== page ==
Sibling Rivalry May Ring In a Sumo Revival
There’s a heavyweight battle simmering in Japan’s center ring, an anything-but-friendly rivalry between sumo’s two most popular stars, Takanohana and Wakanohana--who happen to be brothers.
But brotherly love apparently has degenerated into family feud, inciting a national sumo soap opera with allegations of brainwashing, jealousy and, perhaps most serious, destroying the wa, or harmony, that Japanese hold sacred.
For the record:
12:00 AM, Oct. 25, 1998 For the Record
Los Angeles Times Sunday October 25, 1998 Home Edition Part A Page 3 Metro Desk 1 inches; 33 words Type of Material: Correction
Sumo wrestlers--A photo caption in Saturday’s editions of The Times incorrectly identified Japanese sumo wrestling stars Takanohana and Wakanohana. Wakanohana was pictured to the left and Takanohana was in the center of the photo.
“It’s unimaginable,” sumo critic Teiji Kojima said. “It’s not good to have such trouble outside the sumo ring.”
After all, hinkaku--dignity--is a requirement to reach yokozuna, sumo’s highest rank. Takanohana, Wakanohana and Hawaiian-born Akebono are the only three active sumo wrestlers to have attained the title of grand champion. The conflict is even more unseemly because the brothers hail from a sumo dynasty: Their uncle was a yokozuna and their father an ozeki, one rank below.
Nevertheless, the sibling rivalry may help spur interest in sumo, one of Japan’s most tradition-bound obsessions. In sumo, two wrestlers square off in a circle surrounded by sand, each trying to push the other out of the ring or trip him up so a body part hits the ground.
The sport’s popularity has declined steadily since the early 1990s, when young women followed the wrestlers around as if they were rock stars. Baseball eclipsed sumo in 1995 as Japan’s most popular sport, according to a newspaper poll by Yomiuri Shimbun.
Experts cite a variety of reasons for the waning interest, including too many tournaments (six 15-day grand championships a year) and the same wrestlers repeatedly winning. In addition, wrestlers are becoming too fat, winning with sheer girth rather than skill, Kojima said.
Weighing in at 352 pounds, younger brother Takanohana--known as Taka--lately has been getting a rap as the sport’s Dennis Rodman. The 26-year-old bad boy of sumo is the sport’s undisputed king, with 20 championships; he clinched the latest title last month, ahead of his brother, who is known as Waka.
Once very popular, Taka has seen his reputation deteriorate along with his manners. The slide began a few years ago when he dumped his fiancee and later married a television anchor who was pregnant with his child. He initially denied fathering the infant but later acknowledged paternity.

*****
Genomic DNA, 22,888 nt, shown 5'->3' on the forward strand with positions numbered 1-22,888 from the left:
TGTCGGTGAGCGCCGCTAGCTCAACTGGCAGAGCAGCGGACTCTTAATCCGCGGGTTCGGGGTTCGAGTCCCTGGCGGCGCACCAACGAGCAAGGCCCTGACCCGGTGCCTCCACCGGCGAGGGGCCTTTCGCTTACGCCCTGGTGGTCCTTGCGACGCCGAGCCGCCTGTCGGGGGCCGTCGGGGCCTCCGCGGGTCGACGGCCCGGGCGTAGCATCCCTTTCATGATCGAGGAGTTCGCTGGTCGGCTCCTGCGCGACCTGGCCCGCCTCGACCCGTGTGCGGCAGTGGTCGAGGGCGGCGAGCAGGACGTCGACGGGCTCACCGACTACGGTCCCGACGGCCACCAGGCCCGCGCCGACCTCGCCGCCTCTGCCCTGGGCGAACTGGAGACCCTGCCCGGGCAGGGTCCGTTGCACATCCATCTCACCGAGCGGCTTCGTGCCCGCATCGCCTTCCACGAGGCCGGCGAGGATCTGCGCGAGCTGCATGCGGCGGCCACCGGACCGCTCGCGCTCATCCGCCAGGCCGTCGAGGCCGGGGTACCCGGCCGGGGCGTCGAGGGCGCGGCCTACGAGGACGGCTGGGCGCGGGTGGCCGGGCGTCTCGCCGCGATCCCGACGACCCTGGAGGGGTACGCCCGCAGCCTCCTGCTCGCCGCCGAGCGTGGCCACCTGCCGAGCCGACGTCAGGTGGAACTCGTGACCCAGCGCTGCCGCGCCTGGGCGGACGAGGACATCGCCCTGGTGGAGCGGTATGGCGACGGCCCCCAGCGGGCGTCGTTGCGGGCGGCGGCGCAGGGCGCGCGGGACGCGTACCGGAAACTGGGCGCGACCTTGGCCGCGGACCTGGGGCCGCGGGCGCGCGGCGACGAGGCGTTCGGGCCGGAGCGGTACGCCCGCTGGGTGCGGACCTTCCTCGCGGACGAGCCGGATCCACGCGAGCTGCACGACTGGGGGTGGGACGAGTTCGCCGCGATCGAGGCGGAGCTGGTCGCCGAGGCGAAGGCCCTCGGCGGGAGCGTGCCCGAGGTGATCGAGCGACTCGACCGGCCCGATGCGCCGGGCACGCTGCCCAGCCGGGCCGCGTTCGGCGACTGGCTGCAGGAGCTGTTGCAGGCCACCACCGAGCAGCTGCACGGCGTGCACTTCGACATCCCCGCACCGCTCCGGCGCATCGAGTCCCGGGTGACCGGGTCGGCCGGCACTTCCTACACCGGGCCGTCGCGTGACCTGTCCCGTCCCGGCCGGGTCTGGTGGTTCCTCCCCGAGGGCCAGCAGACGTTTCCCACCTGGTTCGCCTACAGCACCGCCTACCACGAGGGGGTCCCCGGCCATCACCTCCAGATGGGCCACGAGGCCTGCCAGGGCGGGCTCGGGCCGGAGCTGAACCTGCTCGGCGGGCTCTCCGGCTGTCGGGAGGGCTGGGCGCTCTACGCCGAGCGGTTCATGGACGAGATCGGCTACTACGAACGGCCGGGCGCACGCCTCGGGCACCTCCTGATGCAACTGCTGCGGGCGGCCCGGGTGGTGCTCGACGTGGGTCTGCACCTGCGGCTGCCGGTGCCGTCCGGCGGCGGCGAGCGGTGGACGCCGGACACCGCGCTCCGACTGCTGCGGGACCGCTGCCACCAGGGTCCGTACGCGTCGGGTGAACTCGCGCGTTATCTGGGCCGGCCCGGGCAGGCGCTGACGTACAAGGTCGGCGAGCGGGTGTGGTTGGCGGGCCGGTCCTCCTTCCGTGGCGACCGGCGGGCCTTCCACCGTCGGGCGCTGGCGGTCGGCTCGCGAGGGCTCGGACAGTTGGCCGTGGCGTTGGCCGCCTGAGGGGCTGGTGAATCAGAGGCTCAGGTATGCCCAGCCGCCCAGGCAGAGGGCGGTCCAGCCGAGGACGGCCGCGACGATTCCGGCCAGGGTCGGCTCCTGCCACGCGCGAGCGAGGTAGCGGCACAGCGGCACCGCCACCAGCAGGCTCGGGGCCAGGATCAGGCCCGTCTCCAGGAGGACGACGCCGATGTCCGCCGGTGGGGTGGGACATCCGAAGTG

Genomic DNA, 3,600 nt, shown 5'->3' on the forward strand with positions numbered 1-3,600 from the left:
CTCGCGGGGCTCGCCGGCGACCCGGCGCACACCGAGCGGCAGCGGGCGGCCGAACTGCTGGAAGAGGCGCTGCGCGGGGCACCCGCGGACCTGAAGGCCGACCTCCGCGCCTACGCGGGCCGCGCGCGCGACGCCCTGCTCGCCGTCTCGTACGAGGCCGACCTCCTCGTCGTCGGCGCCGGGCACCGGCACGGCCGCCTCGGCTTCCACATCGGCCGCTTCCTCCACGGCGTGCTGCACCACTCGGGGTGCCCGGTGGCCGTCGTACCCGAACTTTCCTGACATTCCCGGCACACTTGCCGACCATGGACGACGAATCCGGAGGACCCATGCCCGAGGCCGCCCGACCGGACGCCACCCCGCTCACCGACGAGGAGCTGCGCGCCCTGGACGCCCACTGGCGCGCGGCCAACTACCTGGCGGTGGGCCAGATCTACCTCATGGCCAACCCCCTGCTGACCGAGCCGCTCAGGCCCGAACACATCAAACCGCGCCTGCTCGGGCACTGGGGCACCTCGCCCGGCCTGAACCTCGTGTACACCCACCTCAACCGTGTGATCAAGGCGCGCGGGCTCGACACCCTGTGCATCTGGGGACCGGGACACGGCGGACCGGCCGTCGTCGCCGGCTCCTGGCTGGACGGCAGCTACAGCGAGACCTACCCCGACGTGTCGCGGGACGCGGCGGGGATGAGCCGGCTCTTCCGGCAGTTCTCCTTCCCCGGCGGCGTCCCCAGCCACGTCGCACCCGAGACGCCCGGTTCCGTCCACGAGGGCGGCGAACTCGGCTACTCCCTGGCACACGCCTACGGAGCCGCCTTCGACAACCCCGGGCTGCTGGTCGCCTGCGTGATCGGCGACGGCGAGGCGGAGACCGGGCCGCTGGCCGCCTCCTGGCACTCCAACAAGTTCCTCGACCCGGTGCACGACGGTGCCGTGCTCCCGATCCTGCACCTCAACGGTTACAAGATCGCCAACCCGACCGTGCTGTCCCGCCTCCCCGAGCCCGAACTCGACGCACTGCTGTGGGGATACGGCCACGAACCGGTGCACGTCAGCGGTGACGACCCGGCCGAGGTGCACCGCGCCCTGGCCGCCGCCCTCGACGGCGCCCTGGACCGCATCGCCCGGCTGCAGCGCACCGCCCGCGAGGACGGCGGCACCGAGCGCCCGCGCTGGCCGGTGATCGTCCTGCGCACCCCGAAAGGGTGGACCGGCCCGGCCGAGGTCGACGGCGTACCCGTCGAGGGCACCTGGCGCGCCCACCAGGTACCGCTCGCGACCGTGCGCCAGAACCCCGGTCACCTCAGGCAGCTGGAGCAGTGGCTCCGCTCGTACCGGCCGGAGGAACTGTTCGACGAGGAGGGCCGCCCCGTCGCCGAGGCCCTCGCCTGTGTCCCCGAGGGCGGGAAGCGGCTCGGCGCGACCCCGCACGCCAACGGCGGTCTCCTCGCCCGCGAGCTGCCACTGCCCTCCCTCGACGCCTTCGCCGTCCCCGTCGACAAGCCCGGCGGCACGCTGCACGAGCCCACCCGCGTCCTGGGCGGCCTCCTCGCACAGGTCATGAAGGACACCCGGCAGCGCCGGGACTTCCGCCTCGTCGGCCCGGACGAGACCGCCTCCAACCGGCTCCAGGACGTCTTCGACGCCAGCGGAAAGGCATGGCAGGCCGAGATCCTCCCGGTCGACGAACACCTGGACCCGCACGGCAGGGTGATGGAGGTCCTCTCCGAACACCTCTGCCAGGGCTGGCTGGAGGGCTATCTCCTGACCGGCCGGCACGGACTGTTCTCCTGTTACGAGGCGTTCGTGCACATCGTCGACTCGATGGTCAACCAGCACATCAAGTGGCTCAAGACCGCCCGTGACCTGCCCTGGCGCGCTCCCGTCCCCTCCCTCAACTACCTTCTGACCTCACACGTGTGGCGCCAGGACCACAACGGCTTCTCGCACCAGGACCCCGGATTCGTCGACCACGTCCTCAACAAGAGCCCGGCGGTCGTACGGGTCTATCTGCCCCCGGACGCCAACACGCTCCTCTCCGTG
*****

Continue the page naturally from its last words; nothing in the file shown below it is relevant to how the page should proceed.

In a society that still holds fast to Confucian values of respect for elders, Taka is barely speaking to his parents, reporters said. He has criticized his elder brother’s fighting style, even refusing to shake Waka’s hand at a recent match.
The wrestlers and their families declined to be interviewed.
Japanese tabloids insist that Taka has been brainwashed by his chiropractor, Tashiro Tomita, who has been using acupuncture to try to straighten the wrestler’s bones. A spokesman for the chiropractor denies the charge.
Others suggest that Taka is trying to create some independence from his “goldfish bowl” life. The brothers, whose real names are Koji Hanada (Taka) and Masaru Hanada (Waka), turned pro at ages 15 and 17, with Taka completing only junior high school and Waka dropping out of high school.
Meanwhile, Waka has been gaining popularity because he appears more relaxed and level-headed. Nearly 60 pounds lighter than his brother, Waka reached the yokozuna rank in May, more than three years after Taka. That’s when the relationship is said to have really unraveled.
The brothers no longer bathe together in the communal tub that holds as many as five massive sumo bodies.
Now, with more eyes than ever on the battle between the grand champions, sumo fans are hoping they’ll get to see the pair square off against each other. But because they come from the same stable, as training centers are called, the brothers only wrestle each other if they are tied at the end of a tournament. It happened once, in 1995; Waka won.
Shigeo Ishihara, 68, a retired printer who watched last month’s match on television at the Ozeikan noodle shop in Tokyo, cheered for Waka. “I’m angry because Taka is a very shallow human being.”
But shop owner Namiko Ozeki, 64, stands by Taka: “Nobody can be strong and attractive at the same time.”
Chiaki Kitada of The Times’ Tokyo Bureau contributed to this report.